Electrical utilities should be publicly run because they are a basic service to the public and should not be ginned up by a bank or a hedge fund in order to put money into the coffers of private equity firms designated for increasing executive pay.
It has to be said again and again: Goldman Sachs is not interested in the welfare of the public: it is ONLY interested in its own money-making projects.
Here's a sad story of an energy company being scalped by public equity fees and, apparently, by bad advice:
§ First, find a public utility that needs money;
§Next, change its name from TXU Corp which supplies electricity to homes to Energy Future Holding Corp which can be milked for fees;
Use deregulation to
§ Leverage the hell out of the company so that it becomes insolvent or bankrupt;
§ Pay no attention to making the company work well;
§ Obtain scandalously high fees ("25 times greater than average") for the hedgies and for Goldman;
§ Buy shares in the utility to obtain control;
§ Make the structure of the utility so complex that it cannot be easily penetrated;
§ Make sure derivatives traders get a crack at the carcass of the former public utility company;
§ Extract all profit and decrease the value of the now skeletal company.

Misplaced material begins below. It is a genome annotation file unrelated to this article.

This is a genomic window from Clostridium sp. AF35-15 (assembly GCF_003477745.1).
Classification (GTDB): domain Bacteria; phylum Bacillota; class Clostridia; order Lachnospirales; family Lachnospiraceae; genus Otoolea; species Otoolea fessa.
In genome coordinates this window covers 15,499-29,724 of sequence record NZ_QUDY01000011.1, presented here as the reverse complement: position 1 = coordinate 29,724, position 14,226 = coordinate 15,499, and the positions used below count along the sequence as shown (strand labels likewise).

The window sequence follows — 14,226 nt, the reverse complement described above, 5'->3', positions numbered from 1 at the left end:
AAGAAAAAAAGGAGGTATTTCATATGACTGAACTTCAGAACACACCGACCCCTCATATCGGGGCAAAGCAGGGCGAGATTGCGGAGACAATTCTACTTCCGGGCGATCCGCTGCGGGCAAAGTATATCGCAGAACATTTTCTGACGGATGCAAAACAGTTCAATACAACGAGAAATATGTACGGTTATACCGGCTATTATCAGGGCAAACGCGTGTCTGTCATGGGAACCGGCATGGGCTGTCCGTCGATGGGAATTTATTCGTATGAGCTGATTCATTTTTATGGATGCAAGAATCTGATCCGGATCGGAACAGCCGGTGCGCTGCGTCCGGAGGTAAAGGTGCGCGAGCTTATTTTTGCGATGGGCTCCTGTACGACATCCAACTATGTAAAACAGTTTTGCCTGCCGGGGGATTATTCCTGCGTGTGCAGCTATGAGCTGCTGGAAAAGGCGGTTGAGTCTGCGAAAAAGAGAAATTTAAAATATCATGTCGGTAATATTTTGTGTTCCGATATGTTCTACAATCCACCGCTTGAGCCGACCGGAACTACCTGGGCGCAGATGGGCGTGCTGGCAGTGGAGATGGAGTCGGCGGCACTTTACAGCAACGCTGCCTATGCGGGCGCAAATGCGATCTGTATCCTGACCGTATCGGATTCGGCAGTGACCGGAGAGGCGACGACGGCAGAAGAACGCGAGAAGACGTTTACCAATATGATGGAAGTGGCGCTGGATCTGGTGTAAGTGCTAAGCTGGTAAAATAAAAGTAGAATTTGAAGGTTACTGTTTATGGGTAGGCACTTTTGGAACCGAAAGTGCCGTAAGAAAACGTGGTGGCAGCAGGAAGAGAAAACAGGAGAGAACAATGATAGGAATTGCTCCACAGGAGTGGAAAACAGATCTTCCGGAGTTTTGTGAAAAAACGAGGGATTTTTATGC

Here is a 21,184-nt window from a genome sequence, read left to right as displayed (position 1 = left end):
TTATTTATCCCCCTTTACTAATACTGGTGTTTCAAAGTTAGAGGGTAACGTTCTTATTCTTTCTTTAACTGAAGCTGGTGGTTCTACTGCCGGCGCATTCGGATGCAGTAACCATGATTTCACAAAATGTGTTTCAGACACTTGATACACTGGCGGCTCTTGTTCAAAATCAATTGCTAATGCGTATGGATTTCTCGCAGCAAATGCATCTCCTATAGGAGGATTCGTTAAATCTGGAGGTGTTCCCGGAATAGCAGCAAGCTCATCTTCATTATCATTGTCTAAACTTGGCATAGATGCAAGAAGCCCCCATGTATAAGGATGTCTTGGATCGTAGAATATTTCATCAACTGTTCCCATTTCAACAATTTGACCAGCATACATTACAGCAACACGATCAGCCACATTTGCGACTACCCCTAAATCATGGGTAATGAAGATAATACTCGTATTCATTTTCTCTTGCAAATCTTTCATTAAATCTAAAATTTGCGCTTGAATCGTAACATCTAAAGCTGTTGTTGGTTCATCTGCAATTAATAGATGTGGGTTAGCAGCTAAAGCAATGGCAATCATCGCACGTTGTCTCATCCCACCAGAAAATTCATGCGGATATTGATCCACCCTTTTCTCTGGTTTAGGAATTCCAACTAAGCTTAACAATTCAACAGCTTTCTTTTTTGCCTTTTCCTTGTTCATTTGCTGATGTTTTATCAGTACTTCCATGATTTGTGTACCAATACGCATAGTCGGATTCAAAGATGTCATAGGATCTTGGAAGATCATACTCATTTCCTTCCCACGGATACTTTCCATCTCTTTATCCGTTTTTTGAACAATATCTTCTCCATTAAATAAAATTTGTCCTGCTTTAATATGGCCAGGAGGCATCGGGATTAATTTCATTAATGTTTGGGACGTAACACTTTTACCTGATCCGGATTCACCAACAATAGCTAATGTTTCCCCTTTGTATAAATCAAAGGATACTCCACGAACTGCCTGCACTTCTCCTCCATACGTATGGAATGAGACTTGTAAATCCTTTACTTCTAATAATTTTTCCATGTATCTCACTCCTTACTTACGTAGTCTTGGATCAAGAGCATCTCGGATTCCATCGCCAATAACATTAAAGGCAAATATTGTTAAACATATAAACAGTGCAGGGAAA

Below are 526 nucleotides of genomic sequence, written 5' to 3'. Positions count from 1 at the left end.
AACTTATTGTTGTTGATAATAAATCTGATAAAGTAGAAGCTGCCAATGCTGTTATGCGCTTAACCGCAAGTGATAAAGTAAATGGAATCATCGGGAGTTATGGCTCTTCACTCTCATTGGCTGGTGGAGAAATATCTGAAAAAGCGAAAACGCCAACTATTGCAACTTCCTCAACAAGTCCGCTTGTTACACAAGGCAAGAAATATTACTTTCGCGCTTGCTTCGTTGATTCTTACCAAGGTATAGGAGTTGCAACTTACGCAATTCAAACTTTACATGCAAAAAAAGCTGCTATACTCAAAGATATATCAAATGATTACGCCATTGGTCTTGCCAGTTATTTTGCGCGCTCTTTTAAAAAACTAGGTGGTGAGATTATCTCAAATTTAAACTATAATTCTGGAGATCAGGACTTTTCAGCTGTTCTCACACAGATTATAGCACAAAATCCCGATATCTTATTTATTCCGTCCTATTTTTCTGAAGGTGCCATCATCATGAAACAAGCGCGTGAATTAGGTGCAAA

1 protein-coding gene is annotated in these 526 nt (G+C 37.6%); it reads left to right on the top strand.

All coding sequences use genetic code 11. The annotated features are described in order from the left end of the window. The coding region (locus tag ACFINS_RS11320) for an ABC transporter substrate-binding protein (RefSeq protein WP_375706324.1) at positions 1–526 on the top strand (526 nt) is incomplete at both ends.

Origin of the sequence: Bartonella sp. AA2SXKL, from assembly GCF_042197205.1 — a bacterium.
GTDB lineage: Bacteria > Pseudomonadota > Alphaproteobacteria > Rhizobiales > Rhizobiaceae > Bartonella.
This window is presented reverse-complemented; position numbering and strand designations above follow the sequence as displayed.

All these actions are probably legal but they stink to high heaven! What kind of economy can be built on such stuff?
Yes, Goldman Sachs, you are a prime example of how to manage debt--but only for your own benefit. You are a predatory bank extracting wealth from the needs of the public. Of course, Andrea Raphael of Goldman Sachs is too ashamed to comment on the following article, and Shame on Goldman Sachs!
Banks should be run like utilities;
Utilities should not be run by banks.
TXU Teeters as KKR et al. Reap $528 Million in Fees. . . .KKR, TPG Capital and Goldman Sachs took an $8.3 billion equity stake in Energy Future, according to a 2008 regulatory filing.
Fees and debt-funded dividends are among the ways private- equity firms can profit from a holding without actually improving the value of a target beyond its buyout price. Debt issued to fund such dividends, known as dividend recapitalizations, has reached $54 billion this year, according to Standard & Poor’s Capital IQ LCD data, topping the record $40.5 billion in all of 2010.
“It’s one of those things they do and it helps their returns,” Steven Kaplan, a finance professor at the University of Chicago’s Booth School of Business, said in a telephone interview in reference to private-equity firms. “It hurts their companies and it’s money their creditors will not get."
Read the whole article here